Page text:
When asked to contribute a short Fresher’s introduction to what the author below describes as our “indiscriminate intimacy” here at St Andrews, it occurred to me that I might be at risk of churning unimaginative rhetoric of little meaning and no integrity. And so it is with great pleasure that instead I have below edited a (highly abridged) piece entitled ‘Student Life’ from the University’s 500th anniversary celebratory volume. I was struck by the value the author held for an education in yourself over an education in academia. Yes, there is a bit of work here and there, but that’s life. To come to St Andrews with only this in mind might just be missing the point.
The first and essential charm of student life is its freedom, the absence of those terribly unwritten laws that fetter more conventional society. Within the ordinary limits there is no reason why the student should not do just as he thinks fit. He depends on no one, and no one depends on him.
If it occurs to him to set out upon a ten mile walk at three o’clock on a February morning, he may go without preliminary, he may even find company. If he feels it more expedient to remain in bed than to attend his earlier classes, there is no emphatic reason why he should not do so.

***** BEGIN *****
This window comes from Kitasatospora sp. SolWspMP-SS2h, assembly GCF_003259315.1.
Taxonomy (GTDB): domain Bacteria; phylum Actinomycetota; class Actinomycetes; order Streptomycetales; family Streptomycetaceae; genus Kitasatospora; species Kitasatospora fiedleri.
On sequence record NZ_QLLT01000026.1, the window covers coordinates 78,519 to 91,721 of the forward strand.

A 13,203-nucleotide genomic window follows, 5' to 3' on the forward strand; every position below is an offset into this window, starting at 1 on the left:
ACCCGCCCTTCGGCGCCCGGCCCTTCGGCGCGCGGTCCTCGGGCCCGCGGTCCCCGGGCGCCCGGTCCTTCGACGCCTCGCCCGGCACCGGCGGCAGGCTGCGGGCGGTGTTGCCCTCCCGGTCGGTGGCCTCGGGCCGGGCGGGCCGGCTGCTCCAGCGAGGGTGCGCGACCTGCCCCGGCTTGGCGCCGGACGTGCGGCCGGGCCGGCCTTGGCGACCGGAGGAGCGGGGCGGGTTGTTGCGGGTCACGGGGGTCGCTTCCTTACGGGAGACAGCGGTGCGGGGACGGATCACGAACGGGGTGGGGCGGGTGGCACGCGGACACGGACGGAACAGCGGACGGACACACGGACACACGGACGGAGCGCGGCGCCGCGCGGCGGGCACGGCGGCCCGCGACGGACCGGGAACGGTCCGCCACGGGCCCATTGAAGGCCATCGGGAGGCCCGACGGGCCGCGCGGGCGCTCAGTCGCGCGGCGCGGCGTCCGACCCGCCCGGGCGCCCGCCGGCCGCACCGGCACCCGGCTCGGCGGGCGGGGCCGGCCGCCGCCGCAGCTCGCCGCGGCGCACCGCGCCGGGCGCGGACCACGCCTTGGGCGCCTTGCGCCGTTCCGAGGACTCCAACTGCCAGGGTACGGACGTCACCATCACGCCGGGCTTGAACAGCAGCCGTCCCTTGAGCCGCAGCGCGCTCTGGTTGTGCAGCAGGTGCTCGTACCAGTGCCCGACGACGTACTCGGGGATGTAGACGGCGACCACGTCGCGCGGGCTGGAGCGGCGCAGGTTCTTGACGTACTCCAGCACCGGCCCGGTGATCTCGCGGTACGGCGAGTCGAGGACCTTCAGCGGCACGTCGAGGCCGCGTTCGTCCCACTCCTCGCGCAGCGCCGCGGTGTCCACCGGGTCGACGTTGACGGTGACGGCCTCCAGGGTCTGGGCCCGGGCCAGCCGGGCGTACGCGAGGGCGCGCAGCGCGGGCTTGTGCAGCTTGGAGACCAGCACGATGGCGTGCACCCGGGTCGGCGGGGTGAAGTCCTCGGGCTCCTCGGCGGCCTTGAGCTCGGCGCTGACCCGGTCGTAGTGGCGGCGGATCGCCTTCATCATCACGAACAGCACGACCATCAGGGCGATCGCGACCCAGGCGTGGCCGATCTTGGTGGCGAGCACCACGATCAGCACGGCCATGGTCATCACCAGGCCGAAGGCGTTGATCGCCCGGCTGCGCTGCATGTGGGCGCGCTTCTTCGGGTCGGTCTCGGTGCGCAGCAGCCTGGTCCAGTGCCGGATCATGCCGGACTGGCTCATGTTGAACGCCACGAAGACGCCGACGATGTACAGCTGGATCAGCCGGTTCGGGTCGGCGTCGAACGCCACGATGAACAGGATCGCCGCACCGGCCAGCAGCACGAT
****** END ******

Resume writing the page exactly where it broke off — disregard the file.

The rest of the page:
One learns a little of the arts and sciences, – a great deal more of the world and of one’s fellow men. One begins as a bejant, that is to say, a schoolboy with a red gown on his back, and from that, by infinitely small stages, one makes advance.
I recall one of my earliest experiences at St. Andrews as walking along South Street in the dusk and hearing a tremendous uproar of singing approaching from the Cathedral end. I passed two worthy ladies in conversation, and one of them said “It’s the Students.” She said it so, – in large capitals; she spoke as though it were a manifestation of the Hosts of Darkness; she was genuinely apprehensive.
I cannot believe we have too much frivolity; rather I think we have too little, for men do not come to know each other within the four walls of a class-room. The average man, I think, makes it his aim to put off as long as possible and at the last to make the most of the minimum.
We must have both sorts of men in our University, the men whose names go down to the roll of scholarship, and the men whose histories are never written nor ever die.
So the terms drift by and carry one somehow to that final agonised moment of graduation; there comes a great parting wrench, and it is all ended. Of the educational value of an University training I have many and grave doubts; but I maintain that no man can grow fully in all his parts without some fair experience of this Student Life.
C. Hilton Brown, Votiva Tabella, 1911.
Extract from ‘Votiva Tabella’, [Glasgow] Printed for the University of St Andrews by R. Maclehose and Company limited, 1911.
Image 1 – John McLeish
Image 2 – Jim Bain
Image 3 – Rob Bishop